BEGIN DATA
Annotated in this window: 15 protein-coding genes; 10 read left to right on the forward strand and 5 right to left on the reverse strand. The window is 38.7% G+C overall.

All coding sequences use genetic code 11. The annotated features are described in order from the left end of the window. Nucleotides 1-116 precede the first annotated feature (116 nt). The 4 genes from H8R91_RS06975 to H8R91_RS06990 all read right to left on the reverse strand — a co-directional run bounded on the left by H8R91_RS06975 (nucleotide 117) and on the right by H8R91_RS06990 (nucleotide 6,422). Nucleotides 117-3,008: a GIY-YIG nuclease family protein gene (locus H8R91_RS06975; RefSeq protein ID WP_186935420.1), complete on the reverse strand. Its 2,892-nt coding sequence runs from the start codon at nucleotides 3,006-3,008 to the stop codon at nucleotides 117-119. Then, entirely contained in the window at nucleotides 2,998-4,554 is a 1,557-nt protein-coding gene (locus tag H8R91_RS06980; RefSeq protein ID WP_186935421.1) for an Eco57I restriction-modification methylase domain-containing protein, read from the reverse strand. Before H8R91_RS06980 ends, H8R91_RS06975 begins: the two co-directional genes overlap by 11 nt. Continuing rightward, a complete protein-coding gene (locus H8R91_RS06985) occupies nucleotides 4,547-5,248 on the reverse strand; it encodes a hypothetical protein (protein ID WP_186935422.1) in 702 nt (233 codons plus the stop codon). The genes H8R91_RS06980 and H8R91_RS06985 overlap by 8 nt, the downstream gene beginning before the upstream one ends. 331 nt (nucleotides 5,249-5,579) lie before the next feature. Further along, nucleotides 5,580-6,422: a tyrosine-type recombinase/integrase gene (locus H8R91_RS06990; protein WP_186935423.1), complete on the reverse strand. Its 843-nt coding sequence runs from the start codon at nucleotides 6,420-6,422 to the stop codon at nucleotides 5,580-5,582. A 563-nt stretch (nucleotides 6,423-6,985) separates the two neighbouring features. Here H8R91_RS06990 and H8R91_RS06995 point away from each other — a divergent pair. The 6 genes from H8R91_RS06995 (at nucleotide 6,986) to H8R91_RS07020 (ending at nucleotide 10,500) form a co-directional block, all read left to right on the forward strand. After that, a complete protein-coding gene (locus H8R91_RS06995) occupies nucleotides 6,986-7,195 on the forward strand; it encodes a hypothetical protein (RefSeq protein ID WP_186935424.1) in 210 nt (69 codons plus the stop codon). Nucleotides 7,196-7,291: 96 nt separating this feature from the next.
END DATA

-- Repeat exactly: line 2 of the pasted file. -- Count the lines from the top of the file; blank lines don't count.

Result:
All coding sequences use genetic code 11. The annotated features are described in order from the left end of the window. Nucleotides 1-116 precede the first annotated feature (116 nt). The 4 genes from H8R91_RS06975 to H8R91_RS06990 all read right to left on the reverse strand — a co-directional run bounded on the left by H8R91_RS06975 (nucleotide 117) and on the right by H8R91_RS06990 (nucleotide 6,422). Nucleotides 117-3,008: a GIY-YIG nuclease family protein gene (locus H8R91_RS06975; RefSeq protein ID WP_186935420.1), complete on the reverse strand. Its 2,892-nt coding sequence runs from the start codon at nucleotides 3,006-3,008 to the stop codon at nucleotides 117-119. Then, entirely contained in the window at nucleotides 2,998-4,554 is a 1,557-nt protein-coding gene (locus tag H8R91_RS06980; RefSeq protein ID WP_186935421.1) for an Eco57I restriction-modification methylase domain-containing protein, read from the reverse strand. Before H8R91_RS06980 ends, H8R91_RS06975 begins: the two co-directional genes overlap by 11 nt. Continuing rightward, a complete protein-coding gene (locus H8R91_RS06985) occupies nucleotides 4,547-5,248 on the reverse strand; it encodes a hypothetical protein (protein ID WP_186935422.1) in 702 nt (233 codons plus the stop codon). The genes H8R91_RS06980 and H8R91_RS06985 overlap by 8 nt, the downstream gene beginning before the upstream one ends. 331 nt (nucleotides 5,249-5,579) lie before the next feature. Further along, nucleotides 5,580-6,422: a tyrosine-type recombinase/integrase gene (locus H8R91_RS06990; protein WP_186935423.1), complete on the reverse strand. Its 843-nt coding sequence runs from the start codon at nucleotides 6,420-6,422 to the stop codon at nucleotides 5,580-5,582. A 563-nt stretch (nucleotides 6,423-6,985) separates the two neighbouring features. Here H8R91_RS06990 and H8R91_RS06995 point away from each other — a divergent pair. The 6 genes from H8R91_RS06995 (at nucleotide 6,986) to H8R91_RS07020 (ending at nucleotide 10,500) form a co-directional block, all read left to right on the forward strand. After that, a complete protein-coding gene (locus H8R91_RS06995) occupies nucleotides 6,986-7,195 on the forward strand; it encodes a hypothetical protein (RefSeq protein ID WP_186935424.1) in 210 nt (69 codons plus the stop codon). Nucleotides 7,196-7,291: 96 nt separating this feature from the next.